Fender Jazzmaster Classic Player, its tune-o-matic, tailpiece, and frets.

One of these was brought to me for a fret dress. It’s not a bad guitar! It’s lightweight and the neck felt really nice – skinnier than my USACG Jazzmaster, whose C profile neck is actually a little chunkier than Fender’s C. I mean Fender’s neck are all over the place, but mine seems chunkier compared to most Fender’s C.

As a rule of thumb, I like lubricating all bridge screws of a Jazzmaster. It actually helps them stay in place and they’re easier to work with that way. So I was set to remove the intonation screws from the bridge. Starting with the high E, I kept turning it but it wouldn’t come off. Eventually, the head broke off, and I realized (with some googling) that there’s a little C ring that sits between the side of the bridge and the saddle. To remove the screw, the C ring needs to come off. It’s easy to remove them with a dental pick (and put back with skinny tweezers). Finding a replacement screw where was the fun started.

These Tune-O-Matics look like a Nashville variant, but they have a 9.5″ radius, and they’re made in Korea. Being made in Korea usually implies the threading is metric (and I don’t have one of those things to see what threading it has). I went to a couple of guitar stores here to see if they have a replacement, and they didn’t. I called Fender to ask if they sell replacements, or know where to get any, but they buy the bridge assembly as a whole, so the only way to replace the screw is to buy a whole new bridge. Those are $8 on eBay with free shipping from China, which is mind-blowingly cheap, but I promised the guy to get the guitar done before his next practice. Since I couldn’t verify that the screws are actually metric, I decided to bite the bullet and ordered a set of screws and a set saddles from Stew-Mac. I figured that if the new screw won’t fit in the existing saddle, then I can replace both saddle and screw. The Stew-Mac screws fit the saddle, but they’re a hair shorter than the original screws, so they don’t fit in as tightly. They are functional though, so I wouldn’t mind using them again. So if you read this and need a replacement screw, either get a whole bridge (and maybe those ones on eBay do have metric threading?), or go ahead and get some from Stew-Mac.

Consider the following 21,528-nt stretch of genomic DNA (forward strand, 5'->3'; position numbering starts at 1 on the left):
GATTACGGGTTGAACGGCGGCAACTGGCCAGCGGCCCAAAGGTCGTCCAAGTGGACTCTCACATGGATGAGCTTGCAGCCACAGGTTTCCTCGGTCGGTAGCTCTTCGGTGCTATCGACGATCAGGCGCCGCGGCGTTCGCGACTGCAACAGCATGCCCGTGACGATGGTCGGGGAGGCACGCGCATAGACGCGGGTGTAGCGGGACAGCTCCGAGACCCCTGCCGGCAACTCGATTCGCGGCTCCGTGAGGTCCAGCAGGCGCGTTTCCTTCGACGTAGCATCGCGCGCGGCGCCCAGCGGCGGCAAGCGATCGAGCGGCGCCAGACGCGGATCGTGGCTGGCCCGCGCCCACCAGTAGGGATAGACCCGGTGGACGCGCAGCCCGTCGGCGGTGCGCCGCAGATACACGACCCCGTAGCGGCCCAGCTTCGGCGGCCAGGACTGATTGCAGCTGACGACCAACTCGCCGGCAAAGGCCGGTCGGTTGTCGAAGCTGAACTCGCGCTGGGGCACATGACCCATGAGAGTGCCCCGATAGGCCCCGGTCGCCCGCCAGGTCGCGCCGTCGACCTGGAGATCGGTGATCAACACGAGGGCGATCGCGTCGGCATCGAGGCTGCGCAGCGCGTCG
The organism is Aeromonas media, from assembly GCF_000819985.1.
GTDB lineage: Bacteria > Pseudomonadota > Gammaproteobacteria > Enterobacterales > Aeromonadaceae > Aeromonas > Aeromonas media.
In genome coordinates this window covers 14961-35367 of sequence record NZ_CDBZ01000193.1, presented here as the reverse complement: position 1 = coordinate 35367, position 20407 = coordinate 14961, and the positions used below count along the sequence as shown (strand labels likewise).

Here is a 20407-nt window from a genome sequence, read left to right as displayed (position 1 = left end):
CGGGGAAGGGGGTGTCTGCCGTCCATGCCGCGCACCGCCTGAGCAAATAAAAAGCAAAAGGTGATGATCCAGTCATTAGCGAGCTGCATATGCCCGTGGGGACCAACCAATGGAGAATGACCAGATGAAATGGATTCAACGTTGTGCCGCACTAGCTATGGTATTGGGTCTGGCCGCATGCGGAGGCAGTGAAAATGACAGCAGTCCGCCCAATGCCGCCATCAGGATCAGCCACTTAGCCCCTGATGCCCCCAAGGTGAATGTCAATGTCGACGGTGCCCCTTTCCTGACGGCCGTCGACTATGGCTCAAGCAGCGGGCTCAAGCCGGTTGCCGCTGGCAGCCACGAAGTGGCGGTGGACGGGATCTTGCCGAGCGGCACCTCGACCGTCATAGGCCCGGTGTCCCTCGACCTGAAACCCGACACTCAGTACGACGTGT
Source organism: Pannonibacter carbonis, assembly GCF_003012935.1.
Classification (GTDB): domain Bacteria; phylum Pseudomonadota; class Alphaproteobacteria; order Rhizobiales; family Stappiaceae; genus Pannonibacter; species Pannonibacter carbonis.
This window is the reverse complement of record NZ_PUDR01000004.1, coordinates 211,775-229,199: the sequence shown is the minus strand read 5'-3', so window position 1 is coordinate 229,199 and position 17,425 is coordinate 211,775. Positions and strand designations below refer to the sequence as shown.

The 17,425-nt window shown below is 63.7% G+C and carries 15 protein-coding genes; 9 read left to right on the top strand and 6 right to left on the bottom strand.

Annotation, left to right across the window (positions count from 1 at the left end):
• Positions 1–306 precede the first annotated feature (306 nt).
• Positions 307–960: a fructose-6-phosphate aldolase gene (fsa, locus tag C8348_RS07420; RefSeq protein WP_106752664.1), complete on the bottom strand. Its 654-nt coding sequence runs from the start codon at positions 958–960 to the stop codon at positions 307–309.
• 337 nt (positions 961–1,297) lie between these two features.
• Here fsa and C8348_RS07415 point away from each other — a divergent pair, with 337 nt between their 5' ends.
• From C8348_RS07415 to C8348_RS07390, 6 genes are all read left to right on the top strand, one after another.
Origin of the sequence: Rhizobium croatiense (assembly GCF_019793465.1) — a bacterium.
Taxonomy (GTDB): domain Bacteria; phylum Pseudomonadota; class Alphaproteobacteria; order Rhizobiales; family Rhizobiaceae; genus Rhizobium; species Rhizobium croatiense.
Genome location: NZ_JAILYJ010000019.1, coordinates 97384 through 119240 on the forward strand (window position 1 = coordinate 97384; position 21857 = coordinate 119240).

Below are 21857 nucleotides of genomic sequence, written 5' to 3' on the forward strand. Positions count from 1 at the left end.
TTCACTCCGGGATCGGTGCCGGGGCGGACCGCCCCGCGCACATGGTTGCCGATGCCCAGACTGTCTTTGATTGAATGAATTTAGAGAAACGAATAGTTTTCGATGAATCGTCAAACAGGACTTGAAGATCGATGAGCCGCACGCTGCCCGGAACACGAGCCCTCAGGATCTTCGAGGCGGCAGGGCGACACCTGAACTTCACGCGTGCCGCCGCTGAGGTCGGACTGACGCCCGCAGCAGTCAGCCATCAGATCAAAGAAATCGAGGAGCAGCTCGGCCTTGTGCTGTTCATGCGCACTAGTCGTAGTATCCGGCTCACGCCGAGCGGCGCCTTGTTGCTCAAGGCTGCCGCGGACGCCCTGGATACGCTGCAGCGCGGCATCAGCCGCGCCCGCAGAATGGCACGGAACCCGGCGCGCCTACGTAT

The tailpiece on these guitars is the usual shape of a Jazzmaster tailpiece, but the arm is threaded into the socket, as opposed to just being pushed in. I know some people have bad experience with their tremolo arms where they fall out or keep swinging, but that’s probably because they don’t push it all the way in, or they use import parts which I believe aren’t made with the same accuracy that the US parts are made with. Anyway, the arm moves in the socket a little (even when threaded all the way) so it rattles, which is annoying, but it’s also not as sensitive as the original.

Now the Tune-O-Matic seems like another fix people are into, but not me, and definitely not this TOM. I never noticed it with other TOMs, but the intonation screws move back and forth. They just sort of pop away from the bridge a little bit (but don’t come off completely, because of the C ring). I don’t know if it’s because of the tremolo rocks the saddles, or just a bad design, but it’s a thing. This means they rattle (which isn’t a big deal because it’s not heard through an amp), but worse, it makes it go out of tune.

The last gripe I have with these guitars is that the frets seem to tarnish quickly. I leveled, crowned, and polished the frets and they looked like a million bucks. Then I put strings on and played it a little, and I noticed these scratches along the frets. It’s not the strings that caused it, because my JM has 12-52s and its frets still look like new. My guess is that they use a higher ratio of soft-metal to nickel in those frets.